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  • The Balkanization of Children's Writing*
  • Phillip Lopate (bio)

When I first began teaching creative writing to children, I was frightened enough that I ran to the library to read everything I could on the subject. I discovered that there was no serious criticism of children's writing as a branch of literature. But there were books of methods; and the more I read these books, the more my skepticism increased. Each seemed to be founded on an absolutely different version of what children were like or what constituted good literature.

I came across manuals dating from a century ago to the present, on teaching children to write. The oldest books appear to have featured piety and holiday verse. A manual dating from 1872, by John S. Hart, is especially fascinating because it makes a point of encouraging whimsy. Its wonderfully copious list of writing suggestions includes: Rural Happiness. Moonlight at Sea. Religion Tends to Make One Cheerful. The Duty of Confessing One's Faults. The Difference Between Beauty and Fashion. The Rainbow. Evils of Public Life. The Every-Varying Beauty of the Clouds. Dreams. The Uses of Ice. What Kind of Popular Amusements are Desirable. Modes of Burial. A Visit to Greenwood Cemetery. A Visit to the Cave of Aeolus. A Ride Across the Atlantic on a Cloud. Gossipping. Nursing Sorrow. The History of A Pin.1

At that time, creative writing and, above all, poetry were clearly seen as vessels for the reception of elevated moral attitudes. Some fancy was allowed, of the doggerel-limerick variety. Children confess wanting to play hooky or go fishing—the stuff of Our Gang comedies, innocent amusements, reflecting perhaps the fondness of an adult remembering his golden youth, more than the actualities of childhood. Local banks put out advertising newssheets which occasionally included a column of children's verse. The state would sponsor a contest on a broad ideal, like "The Value of Commerce" or "The Purpose of a Good Education," and award prizes to children who wrote the "best" compositions supporting this philosophy. [End Page 98]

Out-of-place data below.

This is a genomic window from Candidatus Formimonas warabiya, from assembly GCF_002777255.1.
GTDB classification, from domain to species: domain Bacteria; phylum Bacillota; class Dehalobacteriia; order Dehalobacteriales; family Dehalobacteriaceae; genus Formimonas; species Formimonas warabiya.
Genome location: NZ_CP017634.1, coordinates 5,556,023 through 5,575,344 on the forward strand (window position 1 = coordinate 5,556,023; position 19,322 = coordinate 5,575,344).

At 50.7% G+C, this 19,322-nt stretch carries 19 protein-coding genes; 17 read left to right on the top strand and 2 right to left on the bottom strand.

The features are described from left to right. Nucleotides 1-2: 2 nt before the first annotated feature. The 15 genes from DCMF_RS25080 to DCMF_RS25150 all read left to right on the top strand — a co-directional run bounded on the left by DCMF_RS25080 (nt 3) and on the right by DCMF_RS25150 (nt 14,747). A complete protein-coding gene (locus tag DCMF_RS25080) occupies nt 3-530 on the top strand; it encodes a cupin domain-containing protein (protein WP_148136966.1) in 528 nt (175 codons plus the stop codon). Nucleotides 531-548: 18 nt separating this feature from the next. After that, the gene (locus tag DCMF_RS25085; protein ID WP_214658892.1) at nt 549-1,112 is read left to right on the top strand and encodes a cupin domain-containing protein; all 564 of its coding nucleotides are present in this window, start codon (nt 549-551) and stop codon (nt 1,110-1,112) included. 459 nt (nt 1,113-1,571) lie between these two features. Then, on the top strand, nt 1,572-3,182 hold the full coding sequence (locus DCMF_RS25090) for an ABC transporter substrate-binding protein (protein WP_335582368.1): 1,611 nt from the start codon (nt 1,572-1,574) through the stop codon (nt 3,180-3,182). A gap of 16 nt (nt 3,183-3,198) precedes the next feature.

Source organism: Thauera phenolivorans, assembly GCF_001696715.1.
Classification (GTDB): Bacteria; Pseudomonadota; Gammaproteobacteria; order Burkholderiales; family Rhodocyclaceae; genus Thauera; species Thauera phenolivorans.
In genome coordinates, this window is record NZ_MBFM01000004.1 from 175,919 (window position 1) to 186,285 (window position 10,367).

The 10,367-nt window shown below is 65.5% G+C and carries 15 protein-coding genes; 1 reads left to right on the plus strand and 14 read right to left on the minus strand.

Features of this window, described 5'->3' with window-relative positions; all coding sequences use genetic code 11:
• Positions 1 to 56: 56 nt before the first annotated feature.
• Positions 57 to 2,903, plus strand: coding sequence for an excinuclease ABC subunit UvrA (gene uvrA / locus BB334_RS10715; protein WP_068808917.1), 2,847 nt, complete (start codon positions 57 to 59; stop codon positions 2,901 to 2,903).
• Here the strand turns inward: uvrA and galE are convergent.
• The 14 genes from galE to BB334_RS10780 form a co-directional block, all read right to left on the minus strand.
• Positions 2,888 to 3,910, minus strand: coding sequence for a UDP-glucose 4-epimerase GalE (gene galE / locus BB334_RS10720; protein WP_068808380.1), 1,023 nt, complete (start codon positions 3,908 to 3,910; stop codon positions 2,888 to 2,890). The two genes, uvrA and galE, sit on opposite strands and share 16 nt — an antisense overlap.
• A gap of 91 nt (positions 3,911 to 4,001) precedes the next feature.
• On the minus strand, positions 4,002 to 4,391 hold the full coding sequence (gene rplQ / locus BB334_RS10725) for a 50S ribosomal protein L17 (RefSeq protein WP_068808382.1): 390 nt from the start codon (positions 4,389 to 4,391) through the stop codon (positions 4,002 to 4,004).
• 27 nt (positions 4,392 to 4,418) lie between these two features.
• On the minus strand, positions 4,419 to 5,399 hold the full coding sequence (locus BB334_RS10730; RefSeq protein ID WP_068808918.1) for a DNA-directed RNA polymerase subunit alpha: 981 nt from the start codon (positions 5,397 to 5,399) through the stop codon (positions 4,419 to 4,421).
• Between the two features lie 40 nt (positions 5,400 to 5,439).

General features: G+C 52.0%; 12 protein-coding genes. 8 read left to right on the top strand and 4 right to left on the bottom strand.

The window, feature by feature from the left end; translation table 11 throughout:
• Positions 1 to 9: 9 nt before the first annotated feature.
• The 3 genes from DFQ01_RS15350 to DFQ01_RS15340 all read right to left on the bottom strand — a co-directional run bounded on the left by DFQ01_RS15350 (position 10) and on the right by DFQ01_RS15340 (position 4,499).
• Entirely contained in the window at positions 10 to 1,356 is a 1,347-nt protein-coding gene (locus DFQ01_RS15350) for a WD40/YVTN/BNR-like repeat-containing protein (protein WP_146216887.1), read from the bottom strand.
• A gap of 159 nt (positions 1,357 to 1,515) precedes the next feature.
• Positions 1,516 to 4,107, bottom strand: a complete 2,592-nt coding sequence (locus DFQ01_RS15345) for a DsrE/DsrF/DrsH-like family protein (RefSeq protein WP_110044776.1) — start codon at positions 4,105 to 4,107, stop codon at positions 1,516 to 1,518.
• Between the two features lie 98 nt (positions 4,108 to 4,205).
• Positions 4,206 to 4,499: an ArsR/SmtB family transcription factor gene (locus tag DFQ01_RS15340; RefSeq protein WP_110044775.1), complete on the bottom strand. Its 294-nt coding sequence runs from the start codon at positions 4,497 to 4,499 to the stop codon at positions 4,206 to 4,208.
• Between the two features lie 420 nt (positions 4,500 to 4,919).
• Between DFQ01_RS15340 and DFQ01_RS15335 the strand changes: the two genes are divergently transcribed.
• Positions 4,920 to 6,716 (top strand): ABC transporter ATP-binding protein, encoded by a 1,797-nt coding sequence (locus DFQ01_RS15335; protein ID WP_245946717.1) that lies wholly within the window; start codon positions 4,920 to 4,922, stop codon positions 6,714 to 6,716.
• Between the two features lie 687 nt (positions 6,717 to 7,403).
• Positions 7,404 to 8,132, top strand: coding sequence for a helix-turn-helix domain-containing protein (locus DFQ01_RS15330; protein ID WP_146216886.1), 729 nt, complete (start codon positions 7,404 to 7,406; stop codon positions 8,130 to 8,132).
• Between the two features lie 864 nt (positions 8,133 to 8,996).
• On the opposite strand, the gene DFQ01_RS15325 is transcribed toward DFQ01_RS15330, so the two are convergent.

This historic phase in children's writing could be called the era of the "Goody-Goody" and the "Cute," which has survived intact to the present day. Indeed, it may still be the dominant approach.

Most children's verse in the 1920s and 1930s was still written with rhyme and meter. For two reasons: 1) the innovations of Whitman and Pound and the modern school continued to be resisted by schoolteachers as not really poetry; 2) children's first introduction to verse usually occurred through rhymed jingles heard in the street or at school. The use of rhymes as a phonics device to teach reading reinforced the idea of poetry as something that had to rhyme. Little children are in fact drawn to rhyming as a nonsense game. But the influence of jingle phonics readers kept them (still does) at a cat-bat-rat level of poetry that could not keep step with their more complex thoughts.

Then writers like Flora Arnstein began calling for the introduction of free verse into the curriculum. In her pioneering book, Children Write Poetry (1946), there are many examples of children's poems in a new mode: condensed diction, jagged and irregular lines, sound that is based more on alliteration and onomatopoeiac imitation of nature, and subject matter of a pantheistic bent. The influence of Imagism and Carl Sandburg is very strong in poems by her students:

The dismal foghorns are sad today.They are crying so drearily, so mournfully.What is your sorrow, foghorn?Have you lost a friend,Or are you just moaning all your troubles    To the world?2

This is a very specialized and—I don't know what to call it—Impressionistic idea of poetry. Evocation of mood, the elements, the eternal ebb and flow, with each detail softened and generalized to the point that it loses its particularity. If the poems in Arnstein's books seem dated to me, it is probably because I am willing to trade some of their gossamer timelessness for a few hard if perishable facts: this man named John, that detergent box of All, a town called Paterson...


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